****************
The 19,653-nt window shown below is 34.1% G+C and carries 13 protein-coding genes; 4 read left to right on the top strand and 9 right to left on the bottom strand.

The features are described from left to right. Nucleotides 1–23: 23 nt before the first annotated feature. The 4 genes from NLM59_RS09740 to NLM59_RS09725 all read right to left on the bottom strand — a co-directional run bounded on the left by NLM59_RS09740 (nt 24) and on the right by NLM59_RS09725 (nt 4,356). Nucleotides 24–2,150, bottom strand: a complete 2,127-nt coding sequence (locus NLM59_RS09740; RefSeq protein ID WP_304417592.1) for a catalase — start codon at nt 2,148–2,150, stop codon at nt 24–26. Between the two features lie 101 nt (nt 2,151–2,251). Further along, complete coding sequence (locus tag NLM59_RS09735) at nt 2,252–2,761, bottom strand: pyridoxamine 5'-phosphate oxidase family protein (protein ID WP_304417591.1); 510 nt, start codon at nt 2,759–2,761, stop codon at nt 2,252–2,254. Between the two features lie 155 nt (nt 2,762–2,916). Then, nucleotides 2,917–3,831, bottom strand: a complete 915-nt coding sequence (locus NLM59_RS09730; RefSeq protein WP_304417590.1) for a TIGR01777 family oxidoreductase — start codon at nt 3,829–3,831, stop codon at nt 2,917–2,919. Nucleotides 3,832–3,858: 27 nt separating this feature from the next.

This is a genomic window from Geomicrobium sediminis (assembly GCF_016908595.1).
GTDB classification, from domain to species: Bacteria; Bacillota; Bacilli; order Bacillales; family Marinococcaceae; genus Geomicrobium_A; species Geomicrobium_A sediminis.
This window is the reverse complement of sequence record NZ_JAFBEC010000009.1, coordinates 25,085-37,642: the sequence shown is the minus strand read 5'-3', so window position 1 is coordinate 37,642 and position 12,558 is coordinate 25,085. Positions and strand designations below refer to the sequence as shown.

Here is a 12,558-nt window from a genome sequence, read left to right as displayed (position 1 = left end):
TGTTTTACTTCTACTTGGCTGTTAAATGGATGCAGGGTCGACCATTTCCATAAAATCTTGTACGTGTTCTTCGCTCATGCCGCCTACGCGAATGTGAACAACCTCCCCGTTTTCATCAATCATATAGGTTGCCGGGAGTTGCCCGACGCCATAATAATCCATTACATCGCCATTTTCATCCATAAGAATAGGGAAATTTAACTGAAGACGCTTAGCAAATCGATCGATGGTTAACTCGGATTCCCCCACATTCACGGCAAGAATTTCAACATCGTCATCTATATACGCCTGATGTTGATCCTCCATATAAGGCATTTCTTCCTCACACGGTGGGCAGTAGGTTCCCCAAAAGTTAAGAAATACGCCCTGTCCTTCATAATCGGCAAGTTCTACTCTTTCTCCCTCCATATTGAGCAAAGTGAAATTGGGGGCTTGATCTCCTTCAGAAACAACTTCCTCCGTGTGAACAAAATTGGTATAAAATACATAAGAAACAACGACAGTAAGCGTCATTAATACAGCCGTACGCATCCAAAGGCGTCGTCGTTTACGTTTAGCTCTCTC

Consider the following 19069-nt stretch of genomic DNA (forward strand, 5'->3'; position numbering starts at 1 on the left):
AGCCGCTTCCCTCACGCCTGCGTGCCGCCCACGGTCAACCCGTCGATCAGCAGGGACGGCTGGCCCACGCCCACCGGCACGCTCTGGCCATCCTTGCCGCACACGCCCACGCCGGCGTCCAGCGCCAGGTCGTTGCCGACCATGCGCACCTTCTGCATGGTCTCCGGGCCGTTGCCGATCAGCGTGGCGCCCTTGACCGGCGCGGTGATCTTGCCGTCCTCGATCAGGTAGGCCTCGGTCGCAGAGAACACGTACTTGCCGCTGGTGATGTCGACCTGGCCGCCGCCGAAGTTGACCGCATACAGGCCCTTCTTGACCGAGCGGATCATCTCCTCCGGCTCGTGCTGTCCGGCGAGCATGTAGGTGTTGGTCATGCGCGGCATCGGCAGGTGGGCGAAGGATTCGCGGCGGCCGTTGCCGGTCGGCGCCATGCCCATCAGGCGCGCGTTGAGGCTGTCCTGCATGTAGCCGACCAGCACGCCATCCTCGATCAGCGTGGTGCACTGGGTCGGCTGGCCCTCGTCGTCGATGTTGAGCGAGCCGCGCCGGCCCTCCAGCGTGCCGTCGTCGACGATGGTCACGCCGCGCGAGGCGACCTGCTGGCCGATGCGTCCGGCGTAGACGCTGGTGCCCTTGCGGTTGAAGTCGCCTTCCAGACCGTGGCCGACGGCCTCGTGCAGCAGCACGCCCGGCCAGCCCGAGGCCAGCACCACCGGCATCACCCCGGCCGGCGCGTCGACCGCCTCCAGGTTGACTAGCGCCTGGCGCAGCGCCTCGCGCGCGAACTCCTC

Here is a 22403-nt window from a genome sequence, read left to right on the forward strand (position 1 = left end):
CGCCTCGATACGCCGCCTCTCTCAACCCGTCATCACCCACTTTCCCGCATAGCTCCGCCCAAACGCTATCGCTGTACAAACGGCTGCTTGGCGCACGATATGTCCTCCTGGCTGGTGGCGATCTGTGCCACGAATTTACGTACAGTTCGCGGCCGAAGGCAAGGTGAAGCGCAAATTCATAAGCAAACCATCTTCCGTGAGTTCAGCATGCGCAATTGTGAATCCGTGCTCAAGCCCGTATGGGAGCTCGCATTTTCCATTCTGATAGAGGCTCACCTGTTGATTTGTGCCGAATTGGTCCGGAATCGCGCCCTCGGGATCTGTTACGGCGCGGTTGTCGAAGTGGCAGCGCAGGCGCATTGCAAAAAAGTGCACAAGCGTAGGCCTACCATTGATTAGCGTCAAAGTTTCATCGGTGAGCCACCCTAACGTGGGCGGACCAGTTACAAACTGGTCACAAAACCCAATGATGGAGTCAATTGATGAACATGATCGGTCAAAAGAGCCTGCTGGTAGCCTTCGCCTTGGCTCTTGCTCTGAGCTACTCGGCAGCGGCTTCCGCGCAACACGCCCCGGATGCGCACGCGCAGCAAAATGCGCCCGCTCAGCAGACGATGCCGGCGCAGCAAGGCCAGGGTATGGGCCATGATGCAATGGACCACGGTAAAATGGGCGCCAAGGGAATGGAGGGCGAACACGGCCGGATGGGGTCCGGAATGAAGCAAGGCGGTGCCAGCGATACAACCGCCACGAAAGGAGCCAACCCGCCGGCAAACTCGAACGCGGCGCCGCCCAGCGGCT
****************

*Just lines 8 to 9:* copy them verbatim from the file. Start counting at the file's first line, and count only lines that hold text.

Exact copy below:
Consider the following 19069-nt stretch of genomic DNA (forward strand, 5'->3'; position numbering starts at 1 on the left):
AGCCGCTTCCCTCACGCCTGCGTGCCGCCCACGGTCAACCCGTCGATCAGCAGGGACGGCTGGCCCACGCCCACCGGCACGCTCTGGCCATCCTTGCCGCACACGCCCACGCCGGCGTCCAGCGCCAGGTCGTTGCCGACCATGCGCACCTTCTGCATGGTCTCCGGGCCGTTGCCGATCAGCGTGGCGCCCTTGACCGGCGCGGTGATCTTGCCGTCCTCGATCAGGTAGGCCTCGGTCGCAGAGAACACGTACTTGCCGCTGGTGATGTCGACCTGGCCGCCGCCGAAGTTGACCGCATACAGGCCCTTCTTGACCGAGCGGATCATCTCCTCCGGCTCGTGCTGTCCGGCGAGCATGTAGGTGTTGGTCATGCGCGGCATCGGCAGGTGGGCGAAGGATTCGCGGCGGCCGTTGCCGGTCGGCGCCATGCCCATCAGGCGCGCGTTGAGGCTGTCCTGCATGTAGCCGACCAGCACGCCATCCTCGATCAGCGTGGTGCACTGGGTCGGCTGGCCCTCGTCGTCGATGTTGAGCGAGCCGCGCCGGCCCTCCAGCGTGCCGTCGTCGACGATGGTCACGCCGCGCGAGGCGACCTGCTGGCCGATGCGTCCGGCGTAGACGCTGGTGCCCTTGCGGTTGAAGTCGCCTTCCAGACCGTGGCCGACGGCCTCGTGCAGCAGCACGCCCGGCCAGCCCGAGGCCAGCACCACCGGCATCACCCCGGCCGGCGCGTCGACCGCCTCCAGGTTGACTAGCGCCTGGCGCAGCGCCTCGCGCGCGAACTCCTC